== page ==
Making a Difference: A Passion for Words

By Gerard, Chrissa | Humanities, January/February 2001 | Go to article overview

Making a Difference: A Passion for Words


Gerard, Chrissa, Humanities


Toni Morrison does not choose easy subjects for her novels. She wrote Beloved after hearing the account of an escaped slave who had killed her child to prevent the child from spending life in bondage. In Song of Solomon, Milkman Dead sets out to recover a financial fortune, discovering instead the legacy of his ancestors' suffering and flight to freedom. The Bluest Eye depicts a black adolescent impregnated by her father, who wishes fiercely to become beautiful by her eyes turning blue.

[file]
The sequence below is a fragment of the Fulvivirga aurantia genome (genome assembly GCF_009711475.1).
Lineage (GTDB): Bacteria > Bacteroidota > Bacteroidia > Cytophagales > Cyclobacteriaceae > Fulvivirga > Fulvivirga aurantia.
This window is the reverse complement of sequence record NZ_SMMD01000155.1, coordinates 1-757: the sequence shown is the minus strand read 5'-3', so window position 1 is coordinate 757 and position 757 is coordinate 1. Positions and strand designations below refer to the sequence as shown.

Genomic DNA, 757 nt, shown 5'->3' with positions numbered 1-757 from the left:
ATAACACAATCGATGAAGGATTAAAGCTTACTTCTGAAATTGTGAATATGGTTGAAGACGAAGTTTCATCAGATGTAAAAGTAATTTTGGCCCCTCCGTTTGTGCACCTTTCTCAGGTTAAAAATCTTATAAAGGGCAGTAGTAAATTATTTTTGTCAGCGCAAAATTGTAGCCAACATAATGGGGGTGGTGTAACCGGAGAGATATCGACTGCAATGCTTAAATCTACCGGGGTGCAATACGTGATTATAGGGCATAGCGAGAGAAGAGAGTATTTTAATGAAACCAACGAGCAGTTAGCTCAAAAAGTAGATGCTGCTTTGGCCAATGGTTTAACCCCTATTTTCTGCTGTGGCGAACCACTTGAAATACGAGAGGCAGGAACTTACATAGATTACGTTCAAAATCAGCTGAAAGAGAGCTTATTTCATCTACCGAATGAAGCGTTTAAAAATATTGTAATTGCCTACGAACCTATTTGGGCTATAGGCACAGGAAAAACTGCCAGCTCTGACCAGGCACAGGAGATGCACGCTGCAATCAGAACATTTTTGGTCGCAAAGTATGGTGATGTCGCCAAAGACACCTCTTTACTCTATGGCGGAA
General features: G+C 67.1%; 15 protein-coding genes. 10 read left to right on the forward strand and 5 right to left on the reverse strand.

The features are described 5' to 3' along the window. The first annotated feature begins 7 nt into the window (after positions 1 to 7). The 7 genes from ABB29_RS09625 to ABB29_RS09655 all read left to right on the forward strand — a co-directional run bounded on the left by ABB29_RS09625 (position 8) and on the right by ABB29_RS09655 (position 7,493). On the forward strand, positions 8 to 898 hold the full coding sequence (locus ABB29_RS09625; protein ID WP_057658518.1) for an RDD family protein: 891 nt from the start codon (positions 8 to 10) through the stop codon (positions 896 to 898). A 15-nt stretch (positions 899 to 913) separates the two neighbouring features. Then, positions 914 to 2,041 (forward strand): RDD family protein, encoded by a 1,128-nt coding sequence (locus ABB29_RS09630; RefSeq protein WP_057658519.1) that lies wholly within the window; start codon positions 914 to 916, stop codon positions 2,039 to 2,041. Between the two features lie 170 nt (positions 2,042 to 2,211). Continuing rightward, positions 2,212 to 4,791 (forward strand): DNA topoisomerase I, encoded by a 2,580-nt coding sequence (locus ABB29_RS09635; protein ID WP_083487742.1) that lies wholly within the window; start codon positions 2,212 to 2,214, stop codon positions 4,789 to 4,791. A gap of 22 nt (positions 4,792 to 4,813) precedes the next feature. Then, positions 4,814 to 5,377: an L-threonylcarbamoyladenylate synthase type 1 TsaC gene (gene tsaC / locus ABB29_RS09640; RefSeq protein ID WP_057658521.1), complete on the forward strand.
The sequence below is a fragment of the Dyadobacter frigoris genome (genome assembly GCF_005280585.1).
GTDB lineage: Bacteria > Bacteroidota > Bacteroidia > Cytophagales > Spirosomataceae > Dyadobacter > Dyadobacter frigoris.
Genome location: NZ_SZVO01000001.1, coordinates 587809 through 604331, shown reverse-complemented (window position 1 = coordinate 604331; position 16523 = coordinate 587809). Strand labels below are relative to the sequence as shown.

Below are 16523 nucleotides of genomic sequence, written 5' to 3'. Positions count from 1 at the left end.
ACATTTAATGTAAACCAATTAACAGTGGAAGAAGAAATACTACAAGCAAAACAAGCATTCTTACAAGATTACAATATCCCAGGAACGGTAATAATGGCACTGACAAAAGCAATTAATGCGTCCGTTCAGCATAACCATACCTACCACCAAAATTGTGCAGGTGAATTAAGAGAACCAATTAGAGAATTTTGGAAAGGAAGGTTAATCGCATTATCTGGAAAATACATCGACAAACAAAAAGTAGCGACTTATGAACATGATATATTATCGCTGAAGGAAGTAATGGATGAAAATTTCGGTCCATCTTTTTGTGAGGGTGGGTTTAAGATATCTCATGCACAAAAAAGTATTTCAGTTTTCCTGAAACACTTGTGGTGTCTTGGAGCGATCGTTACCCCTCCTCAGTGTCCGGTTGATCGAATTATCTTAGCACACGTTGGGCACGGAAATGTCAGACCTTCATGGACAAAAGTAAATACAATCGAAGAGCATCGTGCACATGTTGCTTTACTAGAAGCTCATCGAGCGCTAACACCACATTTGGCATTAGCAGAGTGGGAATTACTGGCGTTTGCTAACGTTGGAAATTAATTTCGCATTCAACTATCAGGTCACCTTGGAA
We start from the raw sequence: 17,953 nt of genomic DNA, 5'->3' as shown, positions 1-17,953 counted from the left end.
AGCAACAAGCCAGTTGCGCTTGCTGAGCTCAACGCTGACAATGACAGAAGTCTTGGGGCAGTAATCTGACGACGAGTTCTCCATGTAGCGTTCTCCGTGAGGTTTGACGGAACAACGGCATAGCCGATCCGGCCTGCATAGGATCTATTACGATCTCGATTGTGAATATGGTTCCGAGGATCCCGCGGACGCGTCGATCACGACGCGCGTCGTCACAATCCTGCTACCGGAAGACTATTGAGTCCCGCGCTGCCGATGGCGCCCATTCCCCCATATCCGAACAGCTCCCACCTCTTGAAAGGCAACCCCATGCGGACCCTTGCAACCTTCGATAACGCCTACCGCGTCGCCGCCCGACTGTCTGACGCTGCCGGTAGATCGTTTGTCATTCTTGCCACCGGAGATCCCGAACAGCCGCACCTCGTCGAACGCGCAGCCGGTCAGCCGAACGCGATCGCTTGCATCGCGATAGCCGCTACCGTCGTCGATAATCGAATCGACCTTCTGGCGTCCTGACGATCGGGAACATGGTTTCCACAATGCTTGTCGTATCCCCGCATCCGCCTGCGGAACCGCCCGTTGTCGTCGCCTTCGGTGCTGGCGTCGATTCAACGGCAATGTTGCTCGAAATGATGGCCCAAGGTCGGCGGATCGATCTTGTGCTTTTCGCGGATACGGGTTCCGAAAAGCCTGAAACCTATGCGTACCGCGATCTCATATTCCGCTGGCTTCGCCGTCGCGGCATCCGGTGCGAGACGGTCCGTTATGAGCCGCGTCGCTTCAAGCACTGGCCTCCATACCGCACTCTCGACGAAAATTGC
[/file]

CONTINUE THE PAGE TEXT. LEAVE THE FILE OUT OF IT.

"The impulse to write fiction is a question in my mind, a 'what if,'" Morrison explains. "Take away the generalizations to see what it is really like, not just in political terms. Like to be an abused child, or a slave. Not, 'what does it mean?' But, 'what does it feel like?'" Known for the depth of allegory and literary allusion in her novels, Morrison strives to write novels that are both accessible and beautiful. "The trick is not writing for a limited audience. The really hard thing is to write for people who are fastidious in their taste and for people who are not."

Morrison also writes and edits nonfiction on black history and literature, the writing process, and social issues. At times she is inspired by news stories such as Anita Hill's testimony or the O.J. Simpson trial-- especially when they touch on issues of power, race, and gender. Her motivation for editing a collection of essays on the Clarence Thomas hearings was born of dissatisfaction. …

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